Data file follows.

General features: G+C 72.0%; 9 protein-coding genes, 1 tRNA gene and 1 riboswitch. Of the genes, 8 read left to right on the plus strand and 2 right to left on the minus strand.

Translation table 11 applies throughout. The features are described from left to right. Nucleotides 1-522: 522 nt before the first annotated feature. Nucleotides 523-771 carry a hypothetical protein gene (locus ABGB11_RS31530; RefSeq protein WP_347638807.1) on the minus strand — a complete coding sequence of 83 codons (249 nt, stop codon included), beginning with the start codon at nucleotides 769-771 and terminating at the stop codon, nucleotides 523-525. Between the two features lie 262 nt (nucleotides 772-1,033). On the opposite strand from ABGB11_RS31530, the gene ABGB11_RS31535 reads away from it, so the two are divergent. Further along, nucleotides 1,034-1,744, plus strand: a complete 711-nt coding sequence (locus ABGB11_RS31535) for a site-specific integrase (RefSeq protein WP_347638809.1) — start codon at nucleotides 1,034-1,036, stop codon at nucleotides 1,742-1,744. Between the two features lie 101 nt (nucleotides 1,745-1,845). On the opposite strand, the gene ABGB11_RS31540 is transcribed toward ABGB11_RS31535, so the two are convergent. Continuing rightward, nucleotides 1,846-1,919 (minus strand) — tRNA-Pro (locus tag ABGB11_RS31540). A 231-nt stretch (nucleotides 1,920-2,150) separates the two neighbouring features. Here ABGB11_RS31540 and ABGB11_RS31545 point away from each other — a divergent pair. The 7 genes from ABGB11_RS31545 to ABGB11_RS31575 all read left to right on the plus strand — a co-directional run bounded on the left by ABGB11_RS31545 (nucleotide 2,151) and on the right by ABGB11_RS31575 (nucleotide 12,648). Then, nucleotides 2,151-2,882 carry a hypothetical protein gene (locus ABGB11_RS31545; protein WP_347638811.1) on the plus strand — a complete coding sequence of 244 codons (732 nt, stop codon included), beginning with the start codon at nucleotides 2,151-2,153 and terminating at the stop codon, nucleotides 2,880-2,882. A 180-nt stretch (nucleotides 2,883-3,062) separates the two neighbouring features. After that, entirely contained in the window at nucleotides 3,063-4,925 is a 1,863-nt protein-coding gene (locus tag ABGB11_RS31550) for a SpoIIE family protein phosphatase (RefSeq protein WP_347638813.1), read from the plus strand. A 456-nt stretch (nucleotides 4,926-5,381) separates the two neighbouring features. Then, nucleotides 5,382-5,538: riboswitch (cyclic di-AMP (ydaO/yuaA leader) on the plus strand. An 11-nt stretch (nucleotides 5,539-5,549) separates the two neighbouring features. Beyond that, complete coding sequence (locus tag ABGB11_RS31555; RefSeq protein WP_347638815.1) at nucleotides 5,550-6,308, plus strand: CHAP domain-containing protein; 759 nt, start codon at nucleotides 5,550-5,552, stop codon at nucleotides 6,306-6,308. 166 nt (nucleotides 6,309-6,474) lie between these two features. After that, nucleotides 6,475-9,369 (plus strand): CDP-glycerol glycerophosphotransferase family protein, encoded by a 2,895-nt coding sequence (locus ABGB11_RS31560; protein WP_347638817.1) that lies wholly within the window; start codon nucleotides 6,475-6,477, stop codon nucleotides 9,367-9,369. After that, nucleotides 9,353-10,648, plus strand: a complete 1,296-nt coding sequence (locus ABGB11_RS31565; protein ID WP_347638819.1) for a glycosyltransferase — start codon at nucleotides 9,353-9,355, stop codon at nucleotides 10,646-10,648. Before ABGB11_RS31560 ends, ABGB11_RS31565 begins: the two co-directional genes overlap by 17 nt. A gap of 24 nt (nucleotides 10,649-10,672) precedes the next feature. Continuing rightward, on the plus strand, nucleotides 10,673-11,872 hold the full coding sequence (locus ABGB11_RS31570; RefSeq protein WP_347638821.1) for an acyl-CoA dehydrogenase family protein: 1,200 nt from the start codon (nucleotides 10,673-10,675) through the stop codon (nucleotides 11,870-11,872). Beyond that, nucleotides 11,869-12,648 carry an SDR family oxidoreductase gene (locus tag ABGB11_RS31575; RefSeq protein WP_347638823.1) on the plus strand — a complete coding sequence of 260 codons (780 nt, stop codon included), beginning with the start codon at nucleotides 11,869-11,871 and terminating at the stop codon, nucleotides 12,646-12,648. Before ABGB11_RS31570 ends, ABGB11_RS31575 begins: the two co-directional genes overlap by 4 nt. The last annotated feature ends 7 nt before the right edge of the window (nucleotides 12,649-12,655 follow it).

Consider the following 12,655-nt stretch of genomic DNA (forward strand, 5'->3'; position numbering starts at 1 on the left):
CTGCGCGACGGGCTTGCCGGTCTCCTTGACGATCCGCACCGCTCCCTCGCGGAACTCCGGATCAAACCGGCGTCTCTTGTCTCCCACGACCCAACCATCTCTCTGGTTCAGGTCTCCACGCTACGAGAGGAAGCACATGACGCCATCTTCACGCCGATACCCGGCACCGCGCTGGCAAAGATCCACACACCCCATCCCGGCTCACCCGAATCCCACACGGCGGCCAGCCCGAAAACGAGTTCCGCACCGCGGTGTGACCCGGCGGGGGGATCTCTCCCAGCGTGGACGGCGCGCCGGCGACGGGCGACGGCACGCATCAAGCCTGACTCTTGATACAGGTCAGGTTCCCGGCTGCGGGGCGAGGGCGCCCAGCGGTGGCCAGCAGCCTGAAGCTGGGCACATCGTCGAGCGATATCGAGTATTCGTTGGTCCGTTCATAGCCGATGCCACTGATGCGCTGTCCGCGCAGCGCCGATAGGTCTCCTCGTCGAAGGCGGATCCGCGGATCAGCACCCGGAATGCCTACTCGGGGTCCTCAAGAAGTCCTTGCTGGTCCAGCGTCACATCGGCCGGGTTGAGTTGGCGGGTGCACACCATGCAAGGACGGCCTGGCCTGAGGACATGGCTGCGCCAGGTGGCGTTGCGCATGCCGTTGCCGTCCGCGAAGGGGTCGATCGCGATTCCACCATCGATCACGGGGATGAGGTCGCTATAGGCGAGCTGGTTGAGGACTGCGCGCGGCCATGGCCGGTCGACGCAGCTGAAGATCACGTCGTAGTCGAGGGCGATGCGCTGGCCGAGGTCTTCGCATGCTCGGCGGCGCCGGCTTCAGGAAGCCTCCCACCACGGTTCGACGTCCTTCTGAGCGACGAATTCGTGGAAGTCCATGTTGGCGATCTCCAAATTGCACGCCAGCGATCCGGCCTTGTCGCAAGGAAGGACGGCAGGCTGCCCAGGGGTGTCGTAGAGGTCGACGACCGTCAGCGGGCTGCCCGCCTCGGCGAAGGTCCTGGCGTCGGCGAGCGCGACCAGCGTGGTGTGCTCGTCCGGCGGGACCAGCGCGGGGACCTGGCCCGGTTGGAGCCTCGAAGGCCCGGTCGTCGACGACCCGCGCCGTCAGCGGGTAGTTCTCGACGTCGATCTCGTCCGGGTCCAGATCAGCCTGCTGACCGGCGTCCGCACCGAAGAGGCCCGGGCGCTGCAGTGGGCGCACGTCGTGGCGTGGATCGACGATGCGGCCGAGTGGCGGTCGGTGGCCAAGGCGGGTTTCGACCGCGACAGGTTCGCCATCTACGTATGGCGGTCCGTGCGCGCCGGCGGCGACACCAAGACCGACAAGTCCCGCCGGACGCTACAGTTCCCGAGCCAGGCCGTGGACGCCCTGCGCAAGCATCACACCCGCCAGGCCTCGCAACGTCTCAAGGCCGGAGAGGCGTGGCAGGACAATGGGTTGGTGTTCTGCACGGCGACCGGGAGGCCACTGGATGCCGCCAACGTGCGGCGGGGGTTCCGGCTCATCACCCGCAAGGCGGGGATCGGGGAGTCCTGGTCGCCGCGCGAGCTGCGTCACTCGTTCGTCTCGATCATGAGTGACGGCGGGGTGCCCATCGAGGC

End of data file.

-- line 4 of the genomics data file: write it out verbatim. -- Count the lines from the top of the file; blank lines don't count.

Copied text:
CTGCGCGACGGGCTTGCCGGTCTCCTTGACGATCCGCACCGCTCCCTCGCGGAACTCCGGATCAAACCGGCGTCTCTTGTCTCCCACGACCCAACCATCTCTCTGGTTCAGGTCTCCACGCTACGAGAGGAAGCACATGACGCCATCTTCACGCCGATACCCGGCACCGCGCTGGCAAAGATCCACACACCCCATCCCGGCTCACCCGAATCCCACACGGCGGCCAGCCCGAAAACGAGTTCCGCACCGCGGTGTGACCCGGCGGGGGGATCTCTCCCAGCGTGGACGGCGCGCCGGCGACGGGCGACGGCACGCATCAAGCCTGACTCTTGATACAGGTCAGGTTCCCGGCTGCGGGGCGAGGGCGCCCAGCGGTGGCCAGCAGCCTGAAGCTGGGCACATCGTCGAGCGATATCGAGTATTCGTTGGTCCGTTCATAGCCGATGCCACTGATGCGCTGTCCGCGCAGCGCCGATAGGTCTCCTCGTCGAAGGCGGATCCGCGGATCAGCACCCGGAATGCCTACTCGGGGTCCTCAAGAAGTCCTTGCTGGTCCAGCGTCACATCGGCCGGGTTGAGTTGGCGGGTGCACACCATGCAAGGACGGCCTGGCCTGAGGACATGGCTGCGCCAGGTGGCGTTGCGCATGCCGTTGCCGTCCGCGAAGGGGTCGATCGCGATTCCACCATCGATCACGGGGATGAGGTCGCTATAGGCGAGCTGGTTGAGGACTGCGCGCGGCCATGGCCGGTCGACGCAGCTGAAGATCACGTCGTAGTCGAGGGCGATGCGCTGGCCGAGGTCTTCGCATGCTCGGCGGCGCCGGCTTCAGGAAGCCTCCCACCACGGTTCGACGTCCTTCTGAGCGACGAATTCGTGGAAGTCCATGTTGGCGATCTCCAAATTGCACGCCAGCGATCCGGCCTTGTCGCAAGGAAGGACGGCAGGCTGCCCAGGGGTGTCGTAGAGGTCGACGACCGTCAGCGGGCTGCCCGCCTCGGCGAAGGTCCTGGCGTCGGCGAGCGCGACCAGCGTGGTGTGCTCGTCCGGCGGGACCAGCGCGGGGACCTGGCCCGGTTGGAGCCTCGAAGGCCCGGTCGTCGACGACCCGCGCCGTCAGCGGGTAGTTCTCGACGTCGATCTCGTCCGGGTCCAGATCAGCCTGCTGACCGGCGTCCGCACCGAAGAGGCCCGGGCGCTGCAGTGGGCGCACGTCGTGGCGTGGATCGACGATGCGGCCGAGTGGCGGTCGGTGGCCAAGGCGGGTTTCGACCGCGACAGGTTCGCCATCTACGTATGGCGGTCCGTGCGCGCCGGCGGCGACACCAAGACCGACAAGTCCCGCCGGACGCTACAGTTCCCGAGCCAGGCCGTGGACGCCCTGCGCAAGCATCACACCCGCCAGGCCTCGCAACGTCTCAAGGCCGGAGAGGCGTGGCAGGACAATGGGTTGGTGTTCTGCACGGCGACCGGGAGGCCACTGGATGCCGCCAACGTGCGGCGGGGGTTCCGGCTCATCACCCGCAAGGCGGGGATCGGGGAGTCCTGGTCGCCGCGCGAGCTGCGTCACTCGTTCGTCTCGATCATGAGTGACGGCGGGGTGCCCATCGAGGC